The king of wines, the wine of kings: Tokaji aszú
Louis XV is said to have remarked to his mistress, Madame de Pompadour, as he handed her a glass of Tokaji aszu, “This is the king of wines and the wine of kings.” He was not, however, the first to say these original-sounding words. They appear alongside the name of the wine on a court menu dating back to the time of Louis XIV.
the Hungarian Culinary Art which is the part of the
Fancy Boxed Hungaricum Bundleavailable through the itsHungarian.com.
The book and the instructional DVD are now available for ordering – CLICK HERE!
Wine of kings
To this day, the Latin version of this saying – Vinum regum, rex vinorum — is allowed to appear on Tokay wines of particular quality.
Great labyrinths of cellars extend beneath the villages of the region. The layer of earth above them ranges from 16 to 165 feet (5 to 50 meters), according to the variations in ground level at the surface. In places, several cellars lie one above the other, connected by vertical shafts. Most were dug between the 15th and 19th centuries. In the early days, they served as places of refuge in war.
The cellars have an ideal level of humidity and a constant temperature of 50-54 °F (10-12 °C). The walls are covered in a thick layer of mold called Cladosporium cellare. It feeds on the alcohol evaporating from the casks. This creates the microclimate essential for the production of the unique aroma and flavor of Tokay wines. The wines begin their maturation in fairly small oak casks (either Gönci, with a capacity of 36 gallons or 136.6 liters, or Szerednye, 58 gallons or 200 liters). The wood is penetrated by the air carrying the beneficial mold.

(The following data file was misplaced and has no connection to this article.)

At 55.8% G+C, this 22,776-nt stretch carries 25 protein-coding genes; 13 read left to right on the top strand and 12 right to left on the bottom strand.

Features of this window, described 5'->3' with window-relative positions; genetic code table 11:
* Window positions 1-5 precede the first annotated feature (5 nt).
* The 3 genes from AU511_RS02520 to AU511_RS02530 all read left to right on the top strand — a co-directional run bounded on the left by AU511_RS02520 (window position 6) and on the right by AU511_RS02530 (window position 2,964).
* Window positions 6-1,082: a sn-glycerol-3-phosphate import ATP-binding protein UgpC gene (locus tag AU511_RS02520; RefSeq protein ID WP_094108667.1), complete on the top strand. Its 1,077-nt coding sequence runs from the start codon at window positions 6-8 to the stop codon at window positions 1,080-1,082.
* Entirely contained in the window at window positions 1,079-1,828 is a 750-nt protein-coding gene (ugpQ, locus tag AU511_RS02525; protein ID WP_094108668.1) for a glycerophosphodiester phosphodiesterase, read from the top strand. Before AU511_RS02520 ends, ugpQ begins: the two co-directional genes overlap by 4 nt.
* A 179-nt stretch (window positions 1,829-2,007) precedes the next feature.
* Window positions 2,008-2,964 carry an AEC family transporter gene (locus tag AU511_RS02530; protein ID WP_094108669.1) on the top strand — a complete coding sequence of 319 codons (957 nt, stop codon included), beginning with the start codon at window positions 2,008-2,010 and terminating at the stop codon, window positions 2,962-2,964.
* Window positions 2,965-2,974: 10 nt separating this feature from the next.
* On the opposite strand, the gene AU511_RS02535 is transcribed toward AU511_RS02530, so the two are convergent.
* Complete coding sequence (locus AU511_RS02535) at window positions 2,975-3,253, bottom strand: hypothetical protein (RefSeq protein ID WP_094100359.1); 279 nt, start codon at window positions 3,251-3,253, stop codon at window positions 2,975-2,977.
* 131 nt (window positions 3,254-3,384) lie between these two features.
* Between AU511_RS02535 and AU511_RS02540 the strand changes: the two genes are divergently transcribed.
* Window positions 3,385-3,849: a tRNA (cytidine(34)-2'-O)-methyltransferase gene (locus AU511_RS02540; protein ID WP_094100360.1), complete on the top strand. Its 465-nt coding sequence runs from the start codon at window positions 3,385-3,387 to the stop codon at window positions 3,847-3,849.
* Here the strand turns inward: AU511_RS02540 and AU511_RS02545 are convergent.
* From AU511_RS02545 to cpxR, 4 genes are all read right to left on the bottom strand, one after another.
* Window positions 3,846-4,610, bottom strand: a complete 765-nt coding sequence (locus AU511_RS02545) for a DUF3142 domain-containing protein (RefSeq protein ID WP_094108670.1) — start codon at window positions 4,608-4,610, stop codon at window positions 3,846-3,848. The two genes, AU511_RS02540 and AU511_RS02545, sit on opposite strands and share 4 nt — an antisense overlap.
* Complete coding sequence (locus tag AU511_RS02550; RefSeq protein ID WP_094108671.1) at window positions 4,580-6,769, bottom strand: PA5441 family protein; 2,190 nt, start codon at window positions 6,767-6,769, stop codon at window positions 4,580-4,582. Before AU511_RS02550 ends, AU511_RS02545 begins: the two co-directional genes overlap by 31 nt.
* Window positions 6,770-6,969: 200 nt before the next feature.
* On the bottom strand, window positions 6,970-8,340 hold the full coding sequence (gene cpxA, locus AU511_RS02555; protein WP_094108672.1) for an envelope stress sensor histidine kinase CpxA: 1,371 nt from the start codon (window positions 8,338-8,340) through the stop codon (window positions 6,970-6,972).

All the wines of Tokaj-Hegyalja are of excellent quality, but Tokaji aszú is the undisputed king among these aristocrats. According to tradition, the world has Zsuzsanna Lórántffy, wife of Prince György I Rákóczi, to thank for this wine. We are told that once, in the middle of the 17th century, the advance of the Turkish army caused her to postpone the grape harvest on the prince’s estates near Tokaj. By the time the grapes were eventually pressed, they were shriveled and moldy. To everyone’s astonishment, they yielded a quite exceptional wine. Its fame soon spread far beyond the country’s borders. The cause of the shriveling and rotting was the mold we call “noble rot,” Botrytis cinerea, whose spores penetrate the grapeskins. The mold encourages the evaporation of moisture, reducing the acidity of the fruit, and increasing the sugar content, possibly to as much as 70%.
The grape harvest starts at the end of October, continuing through the whole of November. Only the shriveled grapes are selected from the bunches harvested. These desiccated grapes are mashed, either by being trodden to a pulp in a vat in the traditional manner, or by being crushed in a special mill.